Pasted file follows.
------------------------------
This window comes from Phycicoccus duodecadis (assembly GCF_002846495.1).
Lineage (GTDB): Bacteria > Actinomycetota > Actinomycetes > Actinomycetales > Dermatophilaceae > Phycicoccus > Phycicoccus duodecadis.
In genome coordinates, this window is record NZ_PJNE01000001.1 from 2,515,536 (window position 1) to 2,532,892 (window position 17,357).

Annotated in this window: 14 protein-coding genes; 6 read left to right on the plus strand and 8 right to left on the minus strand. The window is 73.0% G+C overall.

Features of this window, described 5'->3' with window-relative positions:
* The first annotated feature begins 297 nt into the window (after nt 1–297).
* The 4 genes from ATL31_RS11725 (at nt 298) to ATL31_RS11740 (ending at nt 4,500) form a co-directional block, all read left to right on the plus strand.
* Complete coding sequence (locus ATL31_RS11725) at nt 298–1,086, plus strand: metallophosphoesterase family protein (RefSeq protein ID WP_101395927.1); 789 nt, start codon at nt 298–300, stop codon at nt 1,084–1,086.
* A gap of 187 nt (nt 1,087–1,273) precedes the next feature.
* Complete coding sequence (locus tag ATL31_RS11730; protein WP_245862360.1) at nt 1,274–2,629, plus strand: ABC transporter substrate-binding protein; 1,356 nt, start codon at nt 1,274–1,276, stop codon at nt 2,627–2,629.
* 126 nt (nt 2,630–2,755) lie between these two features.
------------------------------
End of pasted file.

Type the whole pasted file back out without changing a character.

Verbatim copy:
This window comes from Phycicoccus duodecadis (assembly GCF_002846495.1).
Lineage (GTDB): Bacteria > Actinomycetota > Actinomycetes > Actinomycetales > Dermatophilaceae > Phycicoccus > Phycicoccus duodecadis.
In genome coordinates, this window is record NZ_PJNE01000001.1 from 2,515,536 (window position 1) to 2,532,892 (window position 17,357).

Annotated in this window: 14 protein-coding genes; 6 read left to right on the plus strand and 8 right to left on the minus strand. The window is 73.0% G+C overall.

Features of this window, described 5'->3' with window-relative positions:
* The first annotated feature begins 297 nt into the window (after nt 1–297).
* The 4 genes from ATL31_RS11725 (at nt 298) to ATL31_RS11740 (ending at nt 4,500) form a co-directional block, all read left to right on the plus strand.
* Complete coding sequence (locus ATL31_RS11725) at nt 298–1,086, plus strand: metallophosphoesterase family protein (RefSeq protein ID WP_101395927.1); 789 nt, start codon at nt 298–300, stop codon at nt 1,084–1,086.
* A gap of 187 nt (nt 1,087–1,273) precedes the next feature.
* Complete coding sequence (locus tag ATL31_RS11730; protein WP_245862360.1) at nt 1,274–2,629, plus strand: ABC transporter substrate-binding protein; 1,356 nt, start codon at nt 1,274–1,276, stop codon at nt 2,627–2,629.
* 126 nt (nt 2,630–2,755) lie between these two features.